The Explanatory Essays in The James Lind Library were written to promote wider understanding of why fair tests of treatments are needed, and what they have come to consist of [Chalmers 2008, Clarke 2022] .
The Informed Health Choices (IHC) Essays complement the Explanatory Essays by focusing on the use of information from fair tests of treatments to inform decisions.
The explanatory essays in The James Lind Library have been rewritten in book format, with illustrations and examples from the history of fair tests.
You can access each individual essay from the menu below.
The text in these essays may be copied and used for non-commercial purposes on condition that explicit acknowledgement is made to The James Lind Library (www.jameslindlibrary.org).
These Essays are also available in: Français, Português, Русский, Español, العربية , 简体中文
1.0 Introduction to JLL Explanatory Essays
1.1 Why treatment uncertainties should be addressed
1.2 Why treatment comparisons are essential
1.3 Why treatment comparisons must be fair
2.0 Avoiding biased treatment comparisons
2.1 Why comparisons must address genuine uncertainties
2.2 The need to compare like-with-like in treatment comparisons
2.3 Why avoiding differences between treatments allocated and treatments received is important
2.4 The need to avoid differences in the way treatment outcomes are assessed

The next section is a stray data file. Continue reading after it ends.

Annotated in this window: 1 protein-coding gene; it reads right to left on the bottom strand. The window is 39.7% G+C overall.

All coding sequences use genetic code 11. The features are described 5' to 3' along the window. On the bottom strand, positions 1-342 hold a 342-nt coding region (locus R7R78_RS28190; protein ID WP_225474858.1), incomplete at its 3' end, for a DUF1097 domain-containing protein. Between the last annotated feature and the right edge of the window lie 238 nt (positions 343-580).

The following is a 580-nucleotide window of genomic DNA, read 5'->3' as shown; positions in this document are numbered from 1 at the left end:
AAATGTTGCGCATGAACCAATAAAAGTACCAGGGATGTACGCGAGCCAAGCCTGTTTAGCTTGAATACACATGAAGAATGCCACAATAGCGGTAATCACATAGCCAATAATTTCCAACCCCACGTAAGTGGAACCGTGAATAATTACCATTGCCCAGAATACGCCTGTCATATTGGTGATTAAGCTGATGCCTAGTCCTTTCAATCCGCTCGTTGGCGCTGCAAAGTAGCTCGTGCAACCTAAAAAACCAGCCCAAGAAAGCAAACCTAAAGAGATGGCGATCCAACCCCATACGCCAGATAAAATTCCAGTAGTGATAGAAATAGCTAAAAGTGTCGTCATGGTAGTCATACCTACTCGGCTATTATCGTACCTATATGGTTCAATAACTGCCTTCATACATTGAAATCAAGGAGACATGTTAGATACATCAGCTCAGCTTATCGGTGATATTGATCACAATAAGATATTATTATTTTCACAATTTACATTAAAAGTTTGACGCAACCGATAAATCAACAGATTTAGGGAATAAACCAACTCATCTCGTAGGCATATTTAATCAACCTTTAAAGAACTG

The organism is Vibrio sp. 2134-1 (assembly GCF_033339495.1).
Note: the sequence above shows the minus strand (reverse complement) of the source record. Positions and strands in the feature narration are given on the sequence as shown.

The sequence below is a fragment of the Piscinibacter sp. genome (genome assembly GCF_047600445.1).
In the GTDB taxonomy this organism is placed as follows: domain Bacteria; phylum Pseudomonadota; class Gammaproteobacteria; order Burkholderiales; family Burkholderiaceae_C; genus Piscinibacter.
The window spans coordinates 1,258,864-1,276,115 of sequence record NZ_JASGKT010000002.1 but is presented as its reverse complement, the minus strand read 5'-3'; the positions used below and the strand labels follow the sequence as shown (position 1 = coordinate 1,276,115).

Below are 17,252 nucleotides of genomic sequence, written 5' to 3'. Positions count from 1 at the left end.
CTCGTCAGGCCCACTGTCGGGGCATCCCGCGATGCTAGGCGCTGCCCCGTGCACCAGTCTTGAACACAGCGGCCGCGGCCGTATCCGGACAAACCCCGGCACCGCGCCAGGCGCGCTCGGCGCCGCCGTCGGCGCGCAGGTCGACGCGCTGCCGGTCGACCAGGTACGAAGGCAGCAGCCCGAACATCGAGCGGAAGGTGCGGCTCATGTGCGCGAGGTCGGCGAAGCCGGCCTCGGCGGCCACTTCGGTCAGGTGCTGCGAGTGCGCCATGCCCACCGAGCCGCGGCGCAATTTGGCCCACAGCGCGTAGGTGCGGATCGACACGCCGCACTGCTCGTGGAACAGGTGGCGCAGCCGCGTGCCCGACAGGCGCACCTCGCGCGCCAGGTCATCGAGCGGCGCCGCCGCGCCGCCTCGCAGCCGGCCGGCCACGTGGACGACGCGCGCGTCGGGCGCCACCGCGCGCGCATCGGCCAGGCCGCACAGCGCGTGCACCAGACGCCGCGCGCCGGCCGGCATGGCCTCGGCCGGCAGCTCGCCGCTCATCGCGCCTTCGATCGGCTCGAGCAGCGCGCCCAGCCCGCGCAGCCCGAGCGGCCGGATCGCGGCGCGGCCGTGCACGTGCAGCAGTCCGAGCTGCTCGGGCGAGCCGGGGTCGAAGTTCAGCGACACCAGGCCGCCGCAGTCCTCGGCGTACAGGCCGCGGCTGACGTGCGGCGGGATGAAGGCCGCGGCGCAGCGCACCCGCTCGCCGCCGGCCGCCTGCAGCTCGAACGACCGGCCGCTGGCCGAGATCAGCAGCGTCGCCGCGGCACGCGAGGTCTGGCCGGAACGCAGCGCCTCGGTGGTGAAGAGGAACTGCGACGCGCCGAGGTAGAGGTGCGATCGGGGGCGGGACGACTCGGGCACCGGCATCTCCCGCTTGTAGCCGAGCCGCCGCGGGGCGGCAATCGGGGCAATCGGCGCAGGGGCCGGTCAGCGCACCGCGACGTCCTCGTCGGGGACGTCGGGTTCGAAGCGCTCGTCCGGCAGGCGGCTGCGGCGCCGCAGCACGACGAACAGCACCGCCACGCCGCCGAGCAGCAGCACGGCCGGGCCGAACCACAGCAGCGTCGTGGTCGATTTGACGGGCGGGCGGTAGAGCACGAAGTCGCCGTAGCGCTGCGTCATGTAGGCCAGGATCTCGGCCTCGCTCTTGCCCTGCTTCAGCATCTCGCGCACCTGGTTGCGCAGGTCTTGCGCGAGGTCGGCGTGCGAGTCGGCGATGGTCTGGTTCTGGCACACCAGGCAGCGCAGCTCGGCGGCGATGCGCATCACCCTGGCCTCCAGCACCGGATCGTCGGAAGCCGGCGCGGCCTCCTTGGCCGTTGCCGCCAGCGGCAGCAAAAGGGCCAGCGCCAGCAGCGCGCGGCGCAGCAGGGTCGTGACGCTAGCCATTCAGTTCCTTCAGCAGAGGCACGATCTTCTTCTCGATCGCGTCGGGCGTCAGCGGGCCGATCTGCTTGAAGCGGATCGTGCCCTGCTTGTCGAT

2.5 Bias introduced after looking at study results
2.6 Reducing biases in judging unanticipated possible treatment effects
2.7 Dealing with biased reporting of the available evidence
2.8 Avoiding biased selection from the available evidence
2.9 Recognizing researcher/sponsor biases and fraud
3.0 Taking account of the play of chance
3.1 Recording and interpreting numbers in testing treatments
3.2 Quantifying uncertainty in treatment comparisons
3.3 Reducing the play of chance using meta-analysis
4.0 Bringing it all together for the benefit of patients and the public
4.1 Improving reports of research
4.2 Preparing and maintaining systematic reviews of all the relevant evidence
4.3 Using the results of research
0) Introduction to the Informed Health Choices Essays
1.1 Assumptions that treatments are safe or effective can be misleading.
1.2 Seemingly logical assumptions about research can be misleading.
1.3 Seemingly logical assumptions about treatments can be misleading.
1.4 Trust based on the source of a claim alone can be misleading.
2.1 Comparisons of treatments should be fair.
2.2 Reviews of the effects of treatments should be fair.
2.3 Descriptions of effects should clearly reflect the size of the effects.
2.4 Descriptions of effects should reflect the risk of being misled by the play of chance.
3.1 Evidence should be relevant.
3.2 Expected advantages should outweigh expected disadvantages.
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